New Jersey’s extremely small patient pool may soon get a boost, which would be a welcome development for the three operating medical marijuana dispensaries in the state.
On Wednesday, Health Commissioner Mary O’Dowd confirmed that she’s considering expanding the list of qualifying medical conditions for MMJ, according to the Courier-Post. As of the end of 2014, only about 3,600 patients had received permits to purchase MMJ in the two years since the program launched.
Currently, New Jersey allows for patients with just eight medical ailments to obtain MMJ, as well as the terminally ill with life expectancy under 12 months.
A spokesman for the Coalition for Medical Marijuana New Jersey estimated that the patient pool could expand by 100,000 if chronic pain were added to the list of qualifying conditions. The group is also pushing to add post-traumatic stress disorder.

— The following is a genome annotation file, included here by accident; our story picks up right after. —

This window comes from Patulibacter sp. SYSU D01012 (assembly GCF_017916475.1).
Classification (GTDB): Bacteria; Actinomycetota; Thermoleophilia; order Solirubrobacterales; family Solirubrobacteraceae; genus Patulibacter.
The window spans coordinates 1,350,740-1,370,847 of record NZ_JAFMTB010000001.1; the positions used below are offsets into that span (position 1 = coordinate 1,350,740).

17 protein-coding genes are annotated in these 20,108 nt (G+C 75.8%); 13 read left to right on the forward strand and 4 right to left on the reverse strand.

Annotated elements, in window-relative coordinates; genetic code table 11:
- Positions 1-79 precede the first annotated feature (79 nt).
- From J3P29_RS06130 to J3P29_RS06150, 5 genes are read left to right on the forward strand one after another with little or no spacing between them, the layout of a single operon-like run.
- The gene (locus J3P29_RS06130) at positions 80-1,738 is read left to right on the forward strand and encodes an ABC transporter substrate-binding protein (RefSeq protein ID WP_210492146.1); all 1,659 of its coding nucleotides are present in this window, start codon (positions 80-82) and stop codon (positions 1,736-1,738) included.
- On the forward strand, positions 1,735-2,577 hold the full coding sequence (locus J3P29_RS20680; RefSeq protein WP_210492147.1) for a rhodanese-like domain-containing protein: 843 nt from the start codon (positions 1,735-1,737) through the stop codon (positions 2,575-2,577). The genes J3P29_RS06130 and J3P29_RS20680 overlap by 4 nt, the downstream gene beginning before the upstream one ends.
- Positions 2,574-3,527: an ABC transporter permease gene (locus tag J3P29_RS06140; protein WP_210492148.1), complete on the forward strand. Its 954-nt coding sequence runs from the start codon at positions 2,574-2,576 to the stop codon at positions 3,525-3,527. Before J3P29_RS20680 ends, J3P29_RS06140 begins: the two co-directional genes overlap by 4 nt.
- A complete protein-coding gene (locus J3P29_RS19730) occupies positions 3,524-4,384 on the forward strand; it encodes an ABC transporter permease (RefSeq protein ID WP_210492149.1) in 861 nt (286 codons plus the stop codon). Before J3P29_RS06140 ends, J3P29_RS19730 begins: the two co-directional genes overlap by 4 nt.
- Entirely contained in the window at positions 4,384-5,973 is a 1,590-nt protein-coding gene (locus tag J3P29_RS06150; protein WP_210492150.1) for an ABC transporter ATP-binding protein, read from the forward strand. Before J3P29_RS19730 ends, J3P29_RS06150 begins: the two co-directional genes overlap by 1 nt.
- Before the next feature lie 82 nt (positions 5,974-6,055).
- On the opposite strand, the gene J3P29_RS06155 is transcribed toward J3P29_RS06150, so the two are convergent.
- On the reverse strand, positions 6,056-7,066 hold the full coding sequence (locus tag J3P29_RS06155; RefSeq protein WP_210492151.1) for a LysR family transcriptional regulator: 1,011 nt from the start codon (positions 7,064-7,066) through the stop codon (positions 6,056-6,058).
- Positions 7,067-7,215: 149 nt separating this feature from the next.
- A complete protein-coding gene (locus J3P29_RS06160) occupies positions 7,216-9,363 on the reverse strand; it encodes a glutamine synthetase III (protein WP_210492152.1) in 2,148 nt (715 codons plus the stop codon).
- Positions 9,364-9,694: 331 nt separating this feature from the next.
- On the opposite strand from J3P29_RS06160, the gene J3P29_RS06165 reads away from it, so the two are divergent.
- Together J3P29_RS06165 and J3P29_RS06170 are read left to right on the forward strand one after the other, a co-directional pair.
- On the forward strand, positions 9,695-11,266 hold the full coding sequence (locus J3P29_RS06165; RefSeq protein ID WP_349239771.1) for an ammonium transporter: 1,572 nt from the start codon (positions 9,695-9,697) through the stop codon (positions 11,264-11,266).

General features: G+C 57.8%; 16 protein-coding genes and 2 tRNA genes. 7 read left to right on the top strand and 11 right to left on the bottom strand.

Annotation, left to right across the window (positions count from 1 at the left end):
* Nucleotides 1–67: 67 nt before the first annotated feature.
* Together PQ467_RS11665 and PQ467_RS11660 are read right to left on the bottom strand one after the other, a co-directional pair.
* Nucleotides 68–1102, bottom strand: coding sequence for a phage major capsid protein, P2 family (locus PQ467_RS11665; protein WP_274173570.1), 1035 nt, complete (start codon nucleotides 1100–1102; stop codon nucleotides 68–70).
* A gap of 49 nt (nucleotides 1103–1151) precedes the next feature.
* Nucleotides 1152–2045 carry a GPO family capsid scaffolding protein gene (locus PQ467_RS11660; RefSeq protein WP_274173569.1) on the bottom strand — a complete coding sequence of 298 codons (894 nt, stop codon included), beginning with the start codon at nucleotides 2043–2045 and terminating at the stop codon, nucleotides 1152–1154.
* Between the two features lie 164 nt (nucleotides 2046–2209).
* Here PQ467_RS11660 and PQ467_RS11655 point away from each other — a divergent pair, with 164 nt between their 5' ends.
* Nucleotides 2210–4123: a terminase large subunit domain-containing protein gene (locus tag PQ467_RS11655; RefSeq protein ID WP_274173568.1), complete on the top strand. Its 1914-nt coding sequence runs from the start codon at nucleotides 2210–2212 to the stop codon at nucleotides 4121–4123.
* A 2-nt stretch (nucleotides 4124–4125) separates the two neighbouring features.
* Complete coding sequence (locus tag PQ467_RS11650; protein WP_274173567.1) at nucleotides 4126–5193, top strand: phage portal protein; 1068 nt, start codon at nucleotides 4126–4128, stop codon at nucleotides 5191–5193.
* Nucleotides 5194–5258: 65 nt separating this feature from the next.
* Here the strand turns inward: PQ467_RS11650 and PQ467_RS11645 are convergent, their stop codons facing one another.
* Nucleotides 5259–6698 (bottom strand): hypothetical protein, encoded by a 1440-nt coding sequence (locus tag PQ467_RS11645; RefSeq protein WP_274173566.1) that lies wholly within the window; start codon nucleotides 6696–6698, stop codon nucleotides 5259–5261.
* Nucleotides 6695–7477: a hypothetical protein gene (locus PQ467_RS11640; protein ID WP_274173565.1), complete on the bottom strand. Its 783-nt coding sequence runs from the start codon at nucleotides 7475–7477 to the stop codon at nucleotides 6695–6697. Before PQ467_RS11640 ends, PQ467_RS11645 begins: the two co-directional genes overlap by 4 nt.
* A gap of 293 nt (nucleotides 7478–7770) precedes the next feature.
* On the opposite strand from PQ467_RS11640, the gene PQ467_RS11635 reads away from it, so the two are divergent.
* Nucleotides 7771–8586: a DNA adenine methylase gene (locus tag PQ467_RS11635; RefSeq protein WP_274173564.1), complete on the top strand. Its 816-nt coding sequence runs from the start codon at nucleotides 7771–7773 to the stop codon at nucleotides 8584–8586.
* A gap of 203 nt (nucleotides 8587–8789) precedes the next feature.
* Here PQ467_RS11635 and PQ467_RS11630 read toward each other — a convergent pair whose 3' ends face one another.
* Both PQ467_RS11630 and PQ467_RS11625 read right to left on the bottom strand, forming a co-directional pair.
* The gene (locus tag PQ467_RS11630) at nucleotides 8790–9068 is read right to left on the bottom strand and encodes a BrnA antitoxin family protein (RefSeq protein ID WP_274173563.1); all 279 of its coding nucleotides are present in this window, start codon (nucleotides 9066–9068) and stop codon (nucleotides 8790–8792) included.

O’Dowd plans to gather a group of medical experts to make recommendations on the subject, but didn’t specify on Wednesday which ailments may be added.
The issue was triggered by the release of the state’s second annual report on the New Jersey MMJ program, which was released on Tuesday. The report found that while one dispensary was open almost every day in 2014, another served patients less than seven days on average per month. Two more dispensaries are reportedly on track to open later this year, and a sixth is still in the works.